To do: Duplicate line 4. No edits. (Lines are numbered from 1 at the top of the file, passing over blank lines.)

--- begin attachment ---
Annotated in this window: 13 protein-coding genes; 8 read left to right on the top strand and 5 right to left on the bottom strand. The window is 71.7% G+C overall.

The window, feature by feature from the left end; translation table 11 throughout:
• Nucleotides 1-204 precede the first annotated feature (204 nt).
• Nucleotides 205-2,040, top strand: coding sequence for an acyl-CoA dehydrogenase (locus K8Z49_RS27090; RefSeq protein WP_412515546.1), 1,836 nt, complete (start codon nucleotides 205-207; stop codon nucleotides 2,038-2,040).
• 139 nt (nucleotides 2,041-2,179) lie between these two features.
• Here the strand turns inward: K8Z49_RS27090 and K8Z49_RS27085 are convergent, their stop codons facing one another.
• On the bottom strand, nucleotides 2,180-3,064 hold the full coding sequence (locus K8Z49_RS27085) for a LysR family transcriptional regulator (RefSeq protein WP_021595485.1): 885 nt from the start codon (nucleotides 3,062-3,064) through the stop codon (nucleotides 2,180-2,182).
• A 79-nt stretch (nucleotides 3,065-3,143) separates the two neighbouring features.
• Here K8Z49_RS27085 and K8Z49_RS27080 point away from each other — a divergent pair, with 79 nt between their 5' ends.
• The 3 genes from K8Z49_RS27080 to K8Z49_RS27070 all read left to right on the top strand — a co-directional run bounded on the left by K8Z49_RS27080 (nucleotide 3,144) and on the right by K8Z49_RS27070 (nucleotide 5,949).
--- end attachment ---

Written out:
• Nucleotides 205-2,040, top strand: coding sequence for an acyl-CoA dehydrogenase (locus K8Z49_RS27090; RefSeq protein WP_412515546.1), 1,836 nt, complete (start codon nucleotides 205-207; stop codon nucleotides 2,038-2,040).